How Digital Health Can Impact Your Mental Health, And What Apple Is Doing About It

Life is all about balance. I try not to eat strict all the time, but don’t want to eat junk food day in and day out; I don’t workout non-stop, but I don’t only have rest days…you get the point. Balance. But when it comes to our phones, are we able to maintain a balance?

It’s interesting though, because like most of you, I didn’t grow up with a phone. I got my first Nokia when I was 17 and no one else really had one. It was a black & white screen, you could play Snake on it, the ringtone was a bunch of beeps. It was a slow transition to becoming completely dependent on my phone, but that’s where I am now. And I took a poll asking “Are you addicted to your phone?” 80% of you said yes.

SAME. I use my phone all day, every day for work and personal use. Posting and interacting on social media, checking & responding to emails, and getting the latest news & content so I can stay up to date. Top that off with texting, keeping track of my calendar, listening to podcasts, getting directions…my alarm! I live on my phone, and I don’t think that’s an exaggeration. So when something has become so ingrained in your life, how you even recognize if you’re abusing it?

At the Worldwide Developers Conference, Apple unveiled their new Digital Health initiative that will be part of the iOS12 update (available in the Fall). Users can expect better Do Not Disturb controls and better notification control, as well as a weekly activity summary. As part of Digital Health, you’ll be able to set limits on whatever apps you’re using too much, which may be may favorite feature. I don’t wanna know how much time I spend (read: waste) over the course of a week on Instagram’s search section (or whatever that part of the Gram is that steals my day). I know it’s too much, but seeing is believing and I want that number in front of me. Especially because I can easily go to set my alarms before bed and end up scrolling through all my social media for the next hour. It is a self control issue, but mostly  it’s an awareness issue. And I’m happy to have a new tool to help me be more aware of where and how I’m spending my time.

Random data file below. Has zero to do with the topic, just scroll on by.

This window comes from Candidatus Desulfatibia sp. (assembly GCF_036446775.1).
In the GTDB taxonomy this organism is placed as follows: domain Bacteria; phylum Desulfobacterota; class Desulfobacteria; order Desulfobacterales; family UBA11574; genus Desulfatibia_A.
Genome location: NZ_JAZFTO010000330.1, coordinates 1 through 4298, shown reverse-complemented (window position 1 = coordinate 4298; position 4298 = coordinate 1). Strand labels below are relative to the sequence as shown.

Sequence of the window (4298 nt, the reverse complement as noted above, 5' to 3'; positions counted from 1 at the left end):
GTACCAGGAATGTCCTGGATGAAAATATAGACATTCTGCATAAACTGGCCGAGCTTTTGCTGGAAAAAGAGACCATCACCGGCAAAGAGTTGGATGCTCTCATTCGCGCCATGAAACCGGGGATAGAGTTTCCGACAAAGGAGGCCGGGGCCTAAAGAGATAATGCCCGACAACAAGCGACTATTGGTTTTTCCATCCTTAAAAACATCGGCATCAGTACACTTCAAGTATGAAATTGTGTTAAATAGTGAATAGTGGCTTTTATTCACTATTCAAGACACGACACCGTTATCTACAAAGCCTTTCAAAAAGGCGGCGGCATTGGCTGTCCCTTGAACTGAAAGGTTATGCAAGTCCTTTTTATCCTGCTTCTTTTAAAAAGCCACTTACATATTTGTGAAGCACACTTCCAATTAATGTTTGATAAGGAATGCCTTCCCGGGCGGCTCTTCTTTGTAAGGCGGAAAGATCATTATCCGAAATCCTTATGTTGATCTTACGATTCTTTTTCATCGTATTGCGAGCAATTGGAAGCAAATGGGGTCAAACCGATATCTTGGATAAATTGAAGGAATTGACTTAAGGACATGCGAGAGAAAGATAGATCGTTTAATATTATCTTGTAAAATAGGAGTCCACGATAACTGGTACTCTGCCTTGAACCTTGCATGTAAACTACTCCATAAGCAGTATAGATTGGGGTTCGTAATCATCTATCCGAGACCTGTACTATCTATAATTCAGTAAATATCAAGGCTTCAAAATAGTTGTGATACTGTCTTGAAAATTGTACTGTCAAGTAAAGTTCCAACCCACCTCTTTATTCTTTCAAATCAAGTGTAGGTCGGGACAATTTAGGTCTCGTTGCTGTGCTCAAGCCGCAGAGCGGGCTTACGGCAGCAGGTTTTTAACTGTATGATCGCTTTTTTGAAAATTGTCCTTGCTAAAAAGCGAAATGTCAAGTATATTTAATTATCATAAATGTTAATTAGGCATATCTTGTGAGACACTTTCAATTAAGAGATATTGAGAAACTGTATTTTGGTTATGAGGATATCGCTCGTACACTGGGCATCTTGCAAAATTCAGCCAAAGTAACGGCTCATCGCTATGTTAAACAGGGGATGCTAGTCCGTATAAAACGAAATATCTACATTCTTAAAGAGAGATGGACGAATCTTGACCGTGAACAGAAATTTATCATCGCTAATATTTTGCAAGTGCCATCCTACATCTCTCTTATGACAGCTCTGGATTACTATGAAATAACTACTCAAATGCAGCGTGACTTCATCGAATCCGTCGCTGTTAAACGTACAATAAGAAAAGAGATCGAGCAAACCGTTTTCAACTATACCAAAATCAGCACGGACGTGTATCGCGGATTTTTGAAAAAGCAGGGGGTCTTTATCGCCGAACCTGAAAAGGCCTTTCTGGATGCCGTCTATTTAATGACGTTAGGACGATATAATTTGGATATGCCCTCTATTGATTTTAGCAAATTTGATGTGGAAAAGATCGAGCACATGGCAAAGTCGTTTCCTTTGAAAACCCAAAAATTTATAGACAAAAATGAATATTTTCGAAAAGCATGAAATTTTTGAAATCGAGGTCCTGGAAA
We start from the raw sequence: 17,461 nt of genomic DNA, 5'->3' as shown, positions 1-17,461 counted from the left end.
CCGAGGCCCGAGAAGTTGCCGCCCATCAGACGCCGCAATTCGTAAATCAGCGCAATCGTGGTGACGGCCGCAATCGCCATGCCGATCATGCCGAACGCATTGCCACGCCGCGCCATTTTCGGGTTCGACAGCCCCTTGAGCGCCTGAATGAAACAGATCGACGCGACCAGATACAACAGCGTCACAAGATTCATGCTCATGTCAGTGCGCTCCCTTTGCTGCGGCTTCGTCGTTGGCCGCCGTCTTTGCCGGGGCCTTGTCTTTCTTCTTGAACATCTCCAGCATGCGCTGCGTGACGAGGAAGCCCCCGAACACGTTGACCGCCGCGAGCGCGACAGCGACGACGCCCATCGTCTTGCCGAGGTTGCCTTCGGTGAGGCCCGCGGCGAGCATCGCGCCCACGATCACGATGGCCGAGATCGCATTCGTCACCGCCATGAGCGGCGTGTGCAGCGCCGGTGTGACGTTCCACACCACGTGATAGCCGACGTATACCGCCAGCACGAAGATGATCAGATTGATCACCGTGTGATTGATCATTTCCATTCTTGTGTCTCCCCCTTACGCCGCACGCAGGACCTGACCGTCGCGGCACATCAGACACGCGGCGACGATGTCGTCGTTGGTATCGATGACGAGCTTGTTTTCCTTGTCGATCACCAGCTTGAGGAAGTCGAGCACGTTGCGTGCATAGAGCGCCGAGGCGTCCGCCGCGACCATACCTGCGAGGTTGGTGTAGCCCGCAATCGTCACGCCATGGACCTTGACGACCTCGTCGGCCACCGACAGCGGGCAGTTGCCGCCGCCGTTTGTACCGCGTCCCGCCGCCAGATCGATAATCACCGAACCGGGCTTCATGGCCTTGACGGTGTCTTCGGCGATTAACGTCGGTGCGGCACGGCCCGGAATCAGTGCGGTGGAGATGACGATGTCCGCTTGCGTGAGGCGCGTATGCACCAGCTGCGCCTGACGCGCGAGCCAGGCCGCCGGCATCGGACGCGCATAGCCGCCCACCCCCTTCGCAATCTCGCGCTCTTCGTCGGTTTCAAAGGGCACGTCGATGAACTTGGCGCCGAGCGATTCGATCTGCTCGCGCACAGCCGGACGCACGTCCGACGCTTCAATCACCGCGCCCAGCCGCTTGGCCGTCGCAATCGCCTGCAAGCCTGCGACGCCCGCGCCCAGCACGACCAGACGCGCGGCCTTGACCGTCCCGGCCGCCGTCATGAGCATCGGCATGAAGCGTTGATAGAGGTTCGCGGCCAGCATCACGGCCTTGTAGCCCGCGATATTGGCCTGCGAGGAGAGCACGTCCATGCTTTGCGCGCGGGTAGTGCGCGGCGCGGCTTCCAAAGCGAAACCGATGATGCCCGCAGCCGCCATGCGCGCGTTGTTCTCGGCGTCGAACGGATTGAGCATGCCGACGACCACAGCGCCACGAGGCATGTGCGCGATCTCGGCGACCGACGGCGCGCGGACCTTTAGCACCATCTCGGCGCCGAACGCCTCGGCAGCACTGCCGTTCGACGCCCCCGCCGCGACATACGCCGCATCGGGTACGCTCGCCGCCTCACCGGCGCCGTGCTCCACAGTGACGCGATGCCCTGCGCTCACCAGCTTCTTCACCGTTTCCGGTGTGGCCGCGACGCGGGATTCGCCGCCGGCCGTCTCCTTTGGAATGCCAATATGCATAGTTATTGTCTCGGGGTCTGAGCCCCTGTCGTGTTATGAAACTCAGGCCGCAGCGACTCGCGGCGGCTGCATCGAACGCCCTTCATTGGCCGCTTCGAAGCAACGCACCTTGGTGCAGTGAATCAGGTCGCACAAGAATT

Currently, I force myself to go on social media breaks for an extended time, generally for a weekend sporadically or during an actual vacation. I notice a positive impact on my mental health after the extended breaks. I feel lighter and more in control. Have you forced a social media break? Or even a break from your phone entirely? How has it impacted you?

SHARE

RELATED CONTENT

4 Apps That Will Help You Save Money Fast The Song That Could’ve Made You Famous…If You Had Thought Of It This 14 Year Old Is Running For Governor of Vermont What Is It Like To Meet One Of The Biggest Stars In The World? For The Weekend Warriors In Columbia, What Will You Be Doing? Did You See Bryce Vine Take Over Seth Meyers Last Night?
Comments